posted under: documentary

circo: portrait of a circus family

I’ve just watched Circo, a brilliant documentary about a small and struggling family circus in Mexico. Directed, produced and beautifully photographed by Aaron Schock, Circo documents the artistry, endless work and frequent conflicts of the Ponce family as they travel across Mexico with their circus tents, animals and equipment, performing for small audiences in rural towns. Life for the Ponces is hard and financially precarious, and the film clearly admires their stamina and devotion to circus traditions.

Circo had a theatrical release in 2011 but was also shown on PBS’s Independent Lens program, which offers this summary:

The Ponce family circus has been living and performing in rural Mexico for seven generations. Its history dates back to the late 19th century, when Genaro Ponce founded the Circo Ponce Hermanos. Today, the circus members are still carrying on their ancestors’ traditions. But their performing days may be numbered.

Tino, the ringmaster, has long been driven by his dream to lead his parents’ circus to success. He urges everyone in the family, including his four young children, to help meet this goal. But Tino’s wife Ivonne is determined to make a change. Feeling exploited by her in-laws, she regrets that her children have spent their childhoods laboring in the circus. Can Tino choose between his circus dreams and a wife who wants a better life for their children?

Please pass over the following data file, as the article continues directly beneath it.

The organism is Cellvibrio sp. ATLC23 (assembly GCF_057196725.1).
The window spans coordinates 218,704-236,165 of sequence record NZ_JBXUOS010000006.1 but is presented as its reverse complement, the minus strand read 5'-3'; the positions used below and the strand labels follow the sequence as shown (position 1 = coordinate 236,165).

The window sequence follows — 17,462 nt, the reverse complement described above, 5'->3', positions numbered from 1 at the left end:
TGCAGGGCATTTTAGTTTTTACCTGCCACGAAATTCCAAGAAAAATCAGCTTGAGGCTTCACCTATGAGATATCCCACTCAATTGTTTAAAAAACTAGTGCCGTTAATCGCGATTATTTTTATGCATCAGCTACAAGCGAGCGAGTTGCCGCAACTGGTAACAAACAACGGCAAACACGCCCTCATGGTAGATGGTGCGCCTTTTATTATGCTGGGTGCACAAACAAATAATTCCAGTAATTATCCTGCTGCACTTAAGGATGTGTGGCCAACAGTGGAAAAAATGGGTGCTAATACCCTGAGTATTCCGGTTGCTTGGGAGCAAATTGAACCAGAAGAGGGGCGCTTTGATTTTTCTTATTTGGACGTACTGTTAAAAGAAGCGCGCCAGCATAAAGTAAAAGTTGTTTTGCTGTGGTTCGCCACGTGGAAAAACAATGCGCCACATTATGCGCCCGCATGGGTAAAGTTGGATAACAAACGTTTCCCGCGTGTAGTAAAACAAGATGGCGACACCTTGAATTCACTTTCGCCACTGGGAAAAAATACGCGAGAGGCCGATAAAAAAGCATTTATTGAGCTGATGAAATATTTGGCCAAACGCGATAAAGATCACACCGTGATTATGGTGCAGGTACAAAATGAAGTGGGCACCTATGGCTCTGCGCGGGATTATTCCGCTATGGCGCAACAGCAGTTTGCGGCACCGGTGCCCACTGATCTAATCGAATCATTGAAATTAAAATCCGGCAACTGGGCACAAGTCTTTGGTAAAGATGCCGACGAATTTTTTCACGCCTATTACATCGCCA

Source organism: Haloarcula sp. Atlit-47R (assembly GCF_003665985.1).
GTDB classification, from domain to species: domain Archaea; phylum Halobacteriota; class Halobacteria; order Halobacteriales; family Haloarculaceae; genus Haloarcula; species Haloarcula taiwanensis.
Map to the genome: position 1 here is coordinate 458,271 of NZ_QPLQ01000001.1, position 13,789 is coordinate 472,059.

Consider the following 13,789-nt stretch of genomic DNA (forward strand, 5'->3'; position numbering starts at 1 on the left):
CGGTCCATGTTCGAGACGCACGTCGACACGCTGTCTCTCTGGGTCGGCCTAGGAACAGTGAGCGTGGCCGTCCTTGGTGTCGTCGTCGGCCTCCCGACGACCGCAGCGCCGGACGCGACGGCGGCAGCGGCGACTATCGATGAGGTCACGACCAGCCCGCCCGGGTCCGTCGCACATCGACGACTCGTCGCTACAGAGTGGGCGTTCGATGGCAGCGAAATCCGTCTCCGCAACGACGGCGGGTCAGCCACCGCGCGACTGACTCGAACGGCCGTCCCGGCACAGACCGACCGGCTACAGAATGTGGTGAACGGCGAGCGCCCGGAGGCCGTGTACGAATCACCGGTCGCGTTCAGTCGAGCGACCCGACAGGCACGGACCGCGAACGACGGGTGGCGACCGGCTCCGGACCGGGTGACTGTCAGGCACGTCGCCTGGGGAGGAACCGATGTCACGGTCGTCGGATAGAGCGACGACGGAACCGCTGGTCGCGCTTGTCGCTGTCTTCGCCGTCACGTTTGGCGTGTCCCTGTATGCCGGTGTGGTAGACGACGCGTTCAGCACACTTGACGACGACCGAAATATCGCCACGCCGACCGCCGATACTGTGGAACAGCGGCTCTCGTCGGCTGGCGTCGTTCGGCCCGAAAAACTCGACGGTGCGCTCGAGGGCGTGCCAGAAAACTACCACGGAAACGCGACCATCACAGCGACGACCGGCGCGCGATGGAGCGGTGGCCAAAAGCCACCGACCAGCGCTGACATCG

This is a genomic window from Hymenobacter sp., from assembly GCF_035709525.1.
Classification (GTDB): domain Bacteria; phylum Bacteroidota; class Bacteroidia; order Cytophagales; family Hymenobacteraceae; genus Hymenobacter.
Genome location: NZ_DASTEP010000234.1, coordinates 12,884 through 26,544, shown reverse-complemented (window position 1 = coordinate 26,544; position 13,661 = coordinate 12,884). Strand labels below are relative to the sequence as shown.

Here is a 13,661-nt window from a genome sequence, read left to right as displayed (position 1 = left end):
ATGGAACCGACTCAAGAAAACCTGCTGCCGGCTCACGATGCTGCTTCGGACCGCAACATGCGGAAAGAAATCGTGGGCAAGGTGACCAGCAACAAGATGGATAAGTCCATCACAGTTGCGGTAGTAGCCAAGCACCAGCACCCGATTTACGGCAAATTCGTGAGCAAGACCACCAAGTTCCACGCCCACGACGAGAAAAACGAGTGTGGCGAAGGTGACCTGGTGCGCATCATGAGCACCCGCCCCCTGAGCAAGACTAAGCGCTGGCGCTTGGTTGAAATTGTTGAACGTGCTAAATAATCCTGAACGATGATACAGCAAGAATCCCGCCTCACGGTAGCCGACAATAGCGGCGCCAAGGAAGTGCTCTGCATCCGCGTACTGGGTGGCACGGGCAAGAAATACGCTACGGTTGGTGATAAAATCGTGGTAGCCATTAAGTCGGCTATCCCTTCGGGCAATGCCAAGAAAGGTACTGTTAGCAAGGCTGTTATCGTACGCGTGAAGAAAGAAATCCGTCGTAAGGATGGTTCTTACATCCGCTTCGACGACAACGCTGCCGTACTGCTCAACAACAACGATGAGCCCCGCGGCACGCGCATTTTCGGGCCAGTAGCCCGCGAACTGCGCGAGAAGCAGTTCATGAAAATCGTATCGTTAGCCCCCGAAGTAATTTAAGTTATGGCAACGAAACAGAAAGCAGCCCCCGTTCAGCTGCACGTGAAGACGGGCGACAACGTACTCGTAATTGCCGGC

Filmed along the back roads of Mexico, Circo is an intimate portrait of a family trying to stay together despite mounting debt, dwindling audiences, and simmering conflict. With a marriage in trouble and a century-old tradition hanging in the balance, the Ponce family circus struggles to make a living off its artistry, sweat, and wit.

The story of the family and the history of their circus is told through the lives living it, in voiceover and in candid conversations between family members. The Ponce family’s commitment to the circus is a commitment of the heart, as Tino narrates:

A circus moves really fast. So it comes to these towns and it’s there just a day. The most is two days and then you move on. . . The circus forever. Through the good and the bad. Always the circus.

In one scene, the camera follows Tino’s father closely as he drives through a town, giving away a few free tickets to children, who clamor for them at his car door. He knows his audience. “Without children,” he says, “there is no circus.”